Friday February 3, 2017
Mobile calling app Viber is the latest tech company to offer help to those affected by President Trump’s immigration and travel ban. This morning, the company announced it would indefinitely waive the fees for calls to landlines or mobile numbers between the U.S. and the seven countries impacted by the travel ban, including Syria, Iraq, Iran, Libya, Somalia, Sudan and Yemen.
Similar to other calling apps, direct calls between Viber users are always free, but dialing out to a landline or a mobile phone via the “Viber Out” service would cost money. Viber typically charges a per-minute fee, which could be paid for via a calling plan or by purchasing credit to pay as you go. These rates would vary by the call’s destination.
Viber has fairly quickly rolled out support for free calling in the affected regions, and announced the move via Twitter and a simple informational website, found here.
On the site, the company offers a brief statement on the matter, which doesn’t go so far as to condemn the travel ban directly, but instead offers support to those affected. Under the heading, “We connect people. No matter who they are or where they’re from,” a statement reads:
In light of recent events in the United States, we are now offering free calls to any landline or mobile number between the United States and Syria, Iraq, Iran, Libya, Somalia, Sudan and Yemen so that those affected will now have one less barrier to cross when trying to reach their loved ones.
Hiroshi Mikitani, the CEO of Rakuten, which acquired Viber several years ago, feels very strongly about Trump’s executive order.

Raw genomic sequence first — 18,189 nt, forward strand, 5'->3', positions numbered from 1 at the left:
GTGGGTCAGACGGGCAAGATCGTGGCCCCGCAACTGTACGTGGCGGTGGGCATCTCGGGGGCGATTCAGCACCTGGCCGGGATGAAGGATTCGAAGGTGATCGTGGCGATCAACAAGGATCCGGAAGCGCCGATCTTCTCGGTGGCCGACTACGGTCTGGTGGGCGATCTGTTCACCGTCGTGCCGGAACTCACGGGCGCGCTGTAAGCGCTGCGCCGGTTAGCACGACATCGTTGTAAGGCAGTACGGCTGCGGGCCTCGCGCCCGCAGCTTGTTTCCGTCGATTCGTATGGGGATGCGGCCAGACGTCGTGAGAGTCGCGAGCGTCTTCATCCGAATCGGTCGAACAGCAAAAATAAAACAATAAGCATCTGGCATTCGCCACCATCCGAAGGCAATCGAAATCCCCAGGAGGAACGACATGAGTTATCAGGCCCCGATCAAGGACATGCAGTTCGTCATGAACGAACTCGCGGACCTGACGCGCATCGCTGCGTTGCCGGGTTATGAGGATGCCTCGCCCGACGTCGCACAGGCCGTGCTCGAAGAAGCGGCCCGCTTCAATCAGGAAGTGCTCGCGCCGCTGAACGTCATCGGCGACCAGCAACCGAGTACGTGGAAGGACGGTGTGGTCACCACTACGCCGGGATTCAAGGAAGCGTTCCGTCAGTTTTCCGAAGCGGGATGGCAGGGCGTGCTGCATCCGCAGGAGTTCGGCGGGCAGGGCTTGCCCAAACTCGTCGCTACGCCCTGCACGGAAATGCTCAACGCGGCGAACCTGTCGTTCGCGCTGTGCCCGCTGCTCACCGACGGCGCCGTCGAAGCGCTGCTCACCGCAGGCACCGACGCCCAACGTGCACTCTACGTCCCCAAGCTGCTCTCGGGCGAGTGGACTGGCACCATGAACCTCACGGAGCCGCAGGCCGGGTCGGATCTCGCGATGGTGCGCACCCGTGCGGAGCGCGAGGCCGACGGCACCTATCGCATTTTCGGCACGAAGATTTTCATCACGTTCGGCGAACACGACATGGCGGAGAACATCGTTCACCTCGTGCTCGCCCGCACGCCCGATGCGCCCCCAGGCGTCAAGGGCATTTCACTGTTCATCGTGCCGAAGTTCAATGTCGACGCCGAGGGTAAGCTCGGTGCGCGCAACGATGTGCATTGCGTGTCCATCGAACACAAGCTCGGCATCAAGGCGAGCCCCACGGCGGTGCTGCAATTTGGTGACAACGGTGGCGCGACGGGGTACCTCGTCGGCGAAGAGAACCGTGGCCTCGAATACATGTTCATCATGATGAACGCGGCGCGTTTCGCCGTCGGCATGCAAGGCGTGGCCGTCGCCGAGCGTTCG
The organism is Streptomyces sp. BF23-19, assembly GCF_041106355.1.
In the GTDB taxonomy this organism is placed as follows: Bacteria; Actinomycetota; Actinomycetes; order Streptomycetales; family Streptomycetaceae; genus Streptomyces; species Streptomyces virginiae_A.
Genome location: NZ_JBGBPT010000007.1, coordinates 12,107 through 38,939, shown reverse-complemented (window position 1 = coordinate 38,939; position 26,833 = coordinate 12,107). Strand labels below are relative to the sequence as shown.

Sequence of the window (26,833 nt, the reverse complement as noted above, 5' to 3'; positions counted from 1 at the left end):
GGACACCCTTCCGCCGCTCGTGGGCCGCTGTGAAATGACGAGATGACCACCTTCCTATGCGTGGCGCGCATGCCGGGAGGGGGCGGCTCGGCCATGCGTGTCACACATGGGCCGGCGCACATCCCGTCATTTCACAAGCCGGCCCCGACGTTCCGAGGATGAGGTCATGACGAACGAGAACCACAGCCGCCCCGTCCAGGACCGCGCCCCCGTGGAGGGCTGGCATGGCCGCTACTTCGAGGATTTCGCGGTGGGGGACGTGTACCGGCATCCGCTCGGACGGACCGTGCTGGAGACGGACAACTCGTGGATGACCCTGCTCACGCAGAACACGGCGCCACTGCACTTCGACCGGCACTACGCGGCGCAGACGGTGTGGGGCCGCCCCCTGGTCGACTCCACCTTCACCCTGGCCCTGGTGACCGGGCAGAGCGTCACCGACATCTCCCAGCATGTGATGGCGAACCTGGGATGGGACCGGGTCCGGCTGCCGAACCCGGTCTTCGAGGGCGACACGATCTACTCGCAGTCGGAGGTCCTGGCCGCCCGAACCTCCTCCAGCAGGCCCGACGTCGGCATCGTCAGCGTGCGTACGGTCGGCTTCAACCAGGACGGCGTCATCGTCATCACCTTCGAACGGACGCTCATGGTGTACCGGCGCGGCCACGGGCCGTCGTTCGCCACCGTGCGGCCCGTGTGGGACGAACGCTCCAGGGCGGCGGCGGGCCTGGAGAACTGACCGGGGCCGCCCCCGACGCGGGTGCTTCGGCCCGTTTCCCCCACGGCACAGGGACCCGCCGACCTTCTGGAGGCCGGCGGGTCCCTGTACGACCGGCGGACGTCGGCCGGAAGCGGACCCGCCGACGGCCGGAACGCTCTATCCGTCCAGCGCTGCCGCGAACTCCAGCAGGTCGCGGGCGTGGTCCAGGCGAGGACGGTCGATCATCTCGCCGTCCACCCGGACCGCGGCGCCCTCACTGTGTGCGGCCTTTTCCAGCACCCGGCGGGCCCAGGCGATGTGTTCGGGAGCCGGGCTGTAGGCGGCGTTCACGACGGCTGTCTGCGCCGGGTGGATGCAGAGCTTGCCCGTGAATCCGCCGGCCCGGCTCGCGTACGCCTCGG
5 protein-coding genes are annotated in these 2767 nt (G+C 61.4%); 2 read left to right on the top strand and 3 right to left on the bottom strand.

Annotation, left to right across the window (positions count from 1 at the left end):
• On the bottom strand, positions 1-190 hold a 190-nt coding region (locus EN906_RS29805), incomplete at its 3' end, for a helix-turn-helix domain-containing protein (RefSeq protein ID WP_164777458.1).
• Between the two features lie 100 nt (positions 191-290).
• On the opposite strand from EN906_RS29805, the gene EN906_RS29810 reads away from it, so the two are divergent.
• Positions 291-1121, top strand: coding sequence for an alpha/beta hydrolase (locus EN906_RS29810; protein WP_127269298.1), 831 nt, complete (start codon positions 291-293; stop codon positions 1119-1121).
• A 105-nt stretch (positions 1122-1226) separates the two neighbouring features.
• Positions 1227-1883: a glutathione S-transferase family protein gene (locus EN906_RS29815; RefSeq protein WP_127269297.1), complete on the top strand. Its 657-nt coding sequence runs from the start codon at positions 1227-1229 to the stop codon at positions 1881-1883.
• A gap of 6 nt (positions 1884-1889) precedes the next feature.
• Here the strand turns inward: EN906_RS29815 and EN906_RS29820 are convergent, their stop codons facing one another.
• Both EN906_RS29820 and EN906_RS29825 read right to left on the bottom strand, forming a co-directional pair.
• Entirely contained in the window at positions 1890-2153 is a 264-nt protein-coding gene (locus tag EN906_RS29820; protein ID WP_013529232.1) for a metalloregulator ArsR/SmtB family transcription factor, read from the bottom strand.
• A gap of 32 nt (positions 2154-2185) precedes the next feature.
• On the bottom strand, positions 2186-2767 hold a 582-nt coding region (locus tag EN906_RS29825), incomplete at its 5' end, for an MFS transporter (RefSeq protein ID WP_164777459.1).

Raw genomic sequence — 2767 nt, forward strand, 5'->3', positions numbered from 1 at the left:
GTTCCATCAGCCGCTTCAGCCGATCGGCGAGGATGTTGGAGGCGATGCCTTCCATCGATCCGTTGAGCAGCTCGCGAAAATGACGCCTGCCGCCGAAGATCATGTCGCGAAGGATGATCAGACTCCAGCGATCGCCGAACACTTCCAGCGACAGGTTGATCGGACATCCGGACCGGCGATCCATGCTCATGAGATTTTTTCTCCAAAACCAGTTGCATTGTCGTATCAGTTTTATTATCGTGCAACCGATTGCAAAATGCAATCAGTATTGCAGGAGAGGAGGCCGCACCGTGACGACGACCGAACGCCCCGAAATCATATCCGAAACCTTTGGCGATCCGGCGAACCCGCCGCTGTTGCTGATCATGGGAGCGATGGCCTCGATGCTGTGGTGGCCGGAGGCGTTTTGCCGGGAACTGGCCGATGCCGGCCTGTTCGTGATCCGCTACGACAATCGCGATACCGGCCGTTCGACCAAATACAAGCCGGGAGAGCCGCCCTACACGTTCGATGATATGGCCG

Over a series of tweets on Twitter, he came out against the ban, saying how wrong it is to discriminate based on religion and nationality.
“I am very sad to see what is happening now in the U.S. I came to U.S. when I was seven and I really respect big American big heart,” Mikitani tweeted. “But it is wrong as a human being to uniformly discriminate based on religion and nationality. We will make sure we will support our Muslim staff members as a company and personally as well. Rakuten Group Viber will announce tomorrow free international calls from the U.S. to all countries banned.”
“My dad is crying in the heaven. He went to Harvard, Stanford and Yale. He was so proud and I am too. Now I am really crying,” he added.
The ban has already prompted action from a number of tech companies, who are fighting back politically, as well as making efforts to help those affected, both internally within their organizations, and externally. Uber, for example, established a $3 million defense fund to help cover legal, immigration and translation costs for drivers affected by Trump’s ban, while Airbnb offered free housing for refugees and others affected by the Trump administration’s executive order, and not allowed in the U.S.
Other tech companies leaders have joined protests, donated the ACLU, and are offering legal assistance to employees. Google created a $2 million crisis fund and Lyft is donating $1 million to the ACLU over 4 years, after coming out against the executive order.
Viber’s offer is one of many demonstrations of support that directly impacts the immigrants and refugees, but it would not be surprising if others in the industry soon followed.